By Sheriffs, Bailiffs and Jailers. Offences committed by officers of the court, by abusing the process of the law, or deceiving the parties, by any acts of oppression, extortion, collusive behavior or culpable neglect of duty.

By Attorneys and Solicitors. These are also officers of the court, and may be punished in this manner in gross cases of fraud and corruption, injustice to their clients and other dishonest practices. For the malpractice of the officers reflects some dishonor on their employers, and if frequent or unpunished, creates among the people a disgust for the courts themselves.

By Jurymen, Such as making default, when summoned; refusing to be sworn, or to render any verdict; eating or drinking without the leave of court, and especially at the cost of either party, and other misbehaviors or irregularities; but not in the mere exercise of their judicial capacities, by giving a false verdict.

By Witnesses. Such as making default when summoned, refusing to be sworn or examined, or prevaricating, when sworn. By the Parties to the Suit. As by disobedience to any order or rule, made in the progress of a cause; by non-payment of costs, awarded by the court on a motion, or by non-observance of awards, duly made by arbitrators or umpires, after having entered into a rule for submitting to such determination. Indeed, the attachment for most of this species of contempts, and especially for non-payment of costs and non-performance of awards, is to be looked upon rather as a civil execution for the benefit of the injured party, though carried on in the shape of a criminal process for contempt of court. It has been held, that such contempts and the process thereon, being properly the civil remedy of individuals for a private injury, are not released or affected by a general act of pardon.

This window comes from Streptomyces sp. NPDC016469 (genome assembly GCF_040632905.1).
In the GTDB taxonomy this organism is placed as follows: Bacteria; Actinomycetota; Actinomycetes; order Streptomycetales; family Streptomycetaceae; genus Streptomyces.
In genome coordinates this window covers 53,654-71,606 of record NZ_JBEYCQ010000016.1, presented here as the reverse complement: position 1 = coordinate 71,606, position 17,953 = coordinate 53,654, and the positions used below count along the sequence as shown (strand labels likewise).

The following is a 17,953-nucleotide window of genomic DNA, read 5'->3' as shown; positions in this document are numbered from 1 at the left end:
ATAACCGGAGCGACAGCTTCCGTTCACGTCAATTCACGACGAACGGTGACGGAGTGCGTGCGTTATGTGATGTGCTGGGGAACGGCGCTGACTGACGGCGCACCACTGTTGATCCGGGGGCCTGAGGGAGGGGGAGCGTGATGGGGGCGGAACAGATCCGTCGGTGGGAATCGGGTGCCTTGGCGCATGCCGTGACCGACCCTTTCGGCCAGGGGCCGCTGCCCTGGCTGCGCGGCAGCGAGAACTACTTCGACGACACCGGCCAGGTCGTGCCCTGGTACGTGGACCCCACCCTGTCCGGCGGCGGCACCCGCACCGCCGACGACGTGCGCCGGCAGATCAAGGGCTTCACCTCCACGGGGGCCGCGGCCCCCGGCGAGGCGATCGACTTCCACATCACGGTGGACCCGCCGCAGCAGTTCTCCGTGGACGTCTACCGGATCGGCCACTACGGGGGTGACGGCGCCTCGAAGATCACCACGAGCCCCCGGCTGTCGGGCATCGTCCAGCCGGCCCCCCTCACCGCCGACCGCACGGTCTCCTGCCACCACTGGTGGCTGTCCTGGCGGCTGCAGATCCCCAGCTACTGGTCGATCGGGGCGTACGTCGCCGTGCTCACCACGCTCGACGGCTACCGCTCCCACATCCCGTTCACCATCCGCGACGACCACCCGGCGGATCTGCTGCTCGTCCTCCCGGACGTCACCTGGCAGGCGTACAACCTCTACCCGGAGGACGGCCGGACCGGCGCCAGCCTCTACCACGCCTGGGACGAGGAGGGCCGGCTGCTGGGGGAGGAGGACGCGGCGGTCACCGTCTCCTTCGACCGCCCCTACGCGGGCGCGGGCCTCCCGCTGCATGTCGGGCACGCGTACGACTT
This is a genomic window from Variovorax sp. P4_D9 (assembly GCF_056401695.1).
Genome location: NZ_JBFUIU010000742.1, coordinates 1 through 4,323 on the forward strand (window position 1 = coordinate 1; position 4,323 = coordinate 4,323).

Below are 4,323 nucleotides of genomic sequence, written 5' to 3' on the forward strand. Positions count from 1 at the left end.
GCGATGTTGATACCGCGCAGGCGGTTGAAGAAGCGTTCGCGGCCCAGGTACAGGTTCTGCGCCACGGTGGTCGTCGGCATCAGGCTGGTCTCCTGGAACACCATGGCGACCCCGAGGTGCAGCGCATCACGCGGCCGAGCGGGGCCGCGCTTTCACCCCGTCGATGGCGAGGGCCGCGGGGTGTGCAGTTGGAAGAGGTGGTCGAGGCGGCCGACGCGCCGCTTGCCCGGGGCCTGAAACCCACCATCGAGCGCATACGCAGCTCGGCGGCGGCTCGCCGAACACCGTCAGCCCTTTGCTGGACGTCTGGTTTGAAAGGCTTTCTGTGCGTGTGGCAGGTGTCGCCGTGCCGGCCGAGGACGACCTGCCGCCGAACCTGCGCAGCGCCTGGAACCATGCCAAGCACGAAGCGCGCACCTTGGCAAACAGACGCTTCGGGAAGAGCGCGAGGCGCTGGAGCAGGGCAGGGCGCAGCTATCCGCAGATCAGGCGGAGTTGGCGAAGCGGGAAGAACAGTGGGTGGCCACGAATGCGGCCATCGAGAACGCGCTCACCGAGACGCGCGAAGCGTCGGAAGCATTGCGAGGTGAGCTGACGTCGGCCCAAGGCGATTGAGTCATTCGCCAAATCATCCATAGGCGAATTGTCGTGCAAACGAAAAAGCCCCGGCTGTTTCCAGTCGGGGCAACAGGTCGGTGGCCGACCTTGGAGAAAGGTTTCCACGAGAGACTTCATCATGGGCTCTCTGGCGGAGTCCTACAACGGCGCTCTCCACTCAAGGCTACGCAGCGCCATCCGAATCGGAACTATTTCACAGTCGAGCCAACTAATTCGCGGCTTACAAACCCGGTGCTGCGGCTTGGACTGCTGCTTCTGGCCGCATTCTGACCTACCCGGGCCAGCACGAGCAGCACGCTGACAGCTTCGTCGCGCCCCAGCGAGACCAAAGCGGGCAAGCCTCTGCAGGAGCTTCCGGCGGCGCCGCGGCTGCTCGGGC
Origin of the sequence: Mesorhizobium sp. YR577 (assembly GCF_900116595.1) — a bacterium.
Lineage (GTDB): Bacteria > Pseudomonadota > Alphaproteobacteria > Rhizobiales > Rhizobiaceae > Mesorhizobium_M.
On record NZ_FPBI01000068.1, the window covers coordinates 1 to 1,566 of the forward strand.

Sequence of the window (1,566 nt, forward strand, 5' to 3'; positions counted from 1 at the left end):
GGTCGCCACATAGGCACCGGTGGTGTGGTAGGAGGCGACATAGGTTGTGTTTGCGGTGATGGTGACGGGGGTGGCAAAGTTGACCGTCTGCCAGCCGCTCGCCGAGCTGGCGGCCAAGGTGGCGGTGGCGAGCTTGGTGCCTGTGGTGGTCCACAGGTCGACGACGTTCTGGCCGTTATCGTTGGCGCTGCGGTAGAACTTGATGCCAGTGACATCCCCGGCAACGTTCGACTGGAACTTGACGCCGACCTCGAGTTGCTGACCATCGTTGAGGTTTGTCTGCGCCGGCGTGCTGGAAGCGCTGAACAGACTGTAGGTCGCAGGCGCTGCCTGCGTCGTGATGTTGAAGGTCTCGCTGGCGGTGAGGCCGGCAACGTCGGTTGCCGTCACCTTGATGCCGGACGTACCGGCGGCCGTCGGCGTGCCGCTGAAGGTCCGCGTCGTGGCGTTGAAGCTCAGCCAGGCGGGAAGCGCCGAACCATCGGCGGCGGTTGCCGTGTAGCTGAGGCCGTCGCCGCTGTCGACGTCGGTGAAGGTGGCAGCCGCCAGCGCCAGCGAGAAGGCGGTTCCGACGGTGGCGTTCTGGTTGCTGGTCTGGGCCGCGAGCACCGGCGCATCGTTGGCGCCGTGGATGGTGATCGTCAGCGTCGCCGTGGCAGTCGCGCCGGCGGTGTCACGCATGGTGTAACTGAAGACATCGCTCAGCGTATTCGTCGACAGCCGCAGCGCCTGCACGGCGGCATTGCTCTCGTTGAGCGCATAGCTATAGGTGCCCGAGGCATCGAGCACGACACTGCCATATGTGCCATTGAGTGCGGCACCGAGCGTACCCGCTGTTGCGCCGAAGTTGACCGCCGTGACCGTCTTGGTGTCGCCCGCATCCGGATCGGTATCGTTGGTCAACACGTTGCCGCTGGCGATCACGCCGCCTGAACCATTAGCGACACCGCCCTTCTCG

By other Persons. Even by peers themselves, when enormous and accompanied with violence, such as forcible rescous or the like; or when the acts committed import a disobedience to the king's prerogative writs of prohibition or habeas corpus, they are punishable in this summary inanner.

Some of these contempts may arise in the face of the court, as by rude behavior, by obstinacy or prevarication; by breach of the peace or any wilful disturbance; or may arise elsewhere, as by disobeying the king's writ, or the rules of process of the court; by perverting such writ or process to the purposes of private malice, extortion or injustice; by speaking or writing contemptuously of the court or judges, acting in their judicial capacity; by printing false accounts, or even true ones (without permission) of causes pending; and by any act showing a gross want of the respect due the court.

Necessity for such Power. The process of attachment for such contempt must necessarily be as ancient as the laws themselves. For laws, without a competent authority to secure their administration from disobedience and contempt, would be nugatory. A power in the supreme courts of justice to suppress such contempts, by an immediate attachment of the offender, is an inseparable attendant upon every superior tribunal.